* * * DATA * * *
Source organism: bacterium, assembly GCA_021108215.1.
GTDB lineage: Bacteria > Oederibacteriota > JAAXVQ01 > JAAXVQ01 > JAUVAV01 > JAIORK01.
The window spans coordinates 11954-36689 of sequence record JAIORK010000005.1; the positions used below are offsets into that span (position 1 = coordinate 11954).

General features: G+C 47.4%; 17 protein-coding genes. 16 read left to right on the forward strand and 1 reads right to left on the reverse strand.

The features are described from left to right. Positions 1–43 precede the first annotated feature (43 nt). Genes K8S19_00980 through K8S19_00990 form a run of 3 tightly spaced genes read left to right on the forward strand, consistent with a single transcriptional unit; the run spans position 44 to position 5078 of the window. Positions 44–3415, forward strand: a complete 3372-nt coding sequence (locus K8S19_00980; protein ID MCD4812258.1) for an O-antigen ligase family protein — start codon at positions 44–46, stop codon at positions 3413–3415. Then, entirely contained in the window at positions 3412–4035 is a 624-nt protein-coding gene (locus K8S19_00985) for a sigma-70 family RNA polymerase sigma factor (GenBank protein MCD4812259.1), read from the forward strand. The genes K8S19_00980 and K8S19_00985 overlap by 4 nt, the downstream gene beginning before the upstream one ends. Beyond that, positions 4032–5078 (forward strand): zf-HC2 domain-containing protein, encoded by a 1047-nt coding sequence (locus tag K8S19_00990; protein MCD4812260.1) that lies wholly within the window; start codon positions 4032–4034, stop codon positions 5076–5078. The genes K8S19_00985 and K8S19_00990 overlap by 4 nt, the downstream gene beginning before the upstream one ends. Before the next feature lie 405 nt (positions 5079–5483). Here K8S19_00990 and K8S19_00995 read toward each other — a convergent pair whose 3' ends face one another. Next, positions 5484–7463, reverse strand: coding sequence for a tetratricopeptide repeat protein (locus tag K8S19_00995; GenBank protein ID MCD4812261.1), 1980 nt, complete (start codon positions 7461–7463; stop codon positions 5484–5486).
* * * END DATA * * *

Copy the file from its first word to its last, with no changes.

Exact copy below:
Source organism: bacterium, assembly GCA_021108215.1.
GTDB lineage: Bacteria > Oederibacteriota > JAAXVQ01 > JAAXVQ01 > JAUVAV01 > JAIORK01.
The window spans coordinates 11954-36689 of sequence record JAIORK010000005.1; the positions used below are offsets into that span (position 1 = coordinate 11954).

General features: G+C 47.4%; 17 protein-coding genes. 16 read left to right on the forward strand and 1 reads right to left on the reverse strand.

The features are described from left to right. Positions 1–43 precede the first annotated feature (43 nt). Genes K8S19_00980 through K8S19_00990 form a run of 3 tightly spaced genes read left to right on the forward strand, consistent with a single transcriptional unit; the run spans position 44 to position 5078 of the window. Positions 44–3415, forward strand: a complete 3372-nt coding sequence (locus K8S19_00980; protein ID MCD4812258.1) for an O-antigen ligase family protein — start codon at positions 44–46, stop codon at positions 3413–3415. Then, entirely contained in the window at positions 3412–4035 is a 624-nt protein-coding gene (locus K8S19_00985) for a sigma-70 family RNA polymerase sigma factor (GenBank protein MCD4812259.1), read from the forward strand. The genes K8S19_00980 and K8S19_00985 overlap by 4 nt, the downstream gene beginning before the upstream one ends. Beyond that, positions 4032–5078 (forward strand): zf-HC2 domain-containing protein, encoded by a 1047-nt coding sequence (locus tag K8S19_00990; protein MCD4812260.1) that lies wholly within the window; start codon positions 4032–4034, stop codon positions 5076–5078. The genes K8S19_00985 and K8S19_00990 overlap by 4 nt, the downstream gene beginning before the upstream one ends. Before the next feature lie 405 nt (positions 5079–5483). Here K8S19_00990 and K8S19_00995 read toward each other — a convergent pair whose 3' ends face one another. Next, positions 5484–7463, reverse strand: coding sequence for a tetratricopeptide repeat protein (locus tag K8S19_00995; GenBank protein ID MCD4812261.1), 1980 nt, complete (start codon positions 7461–7463; stop codon positions 5484–5486).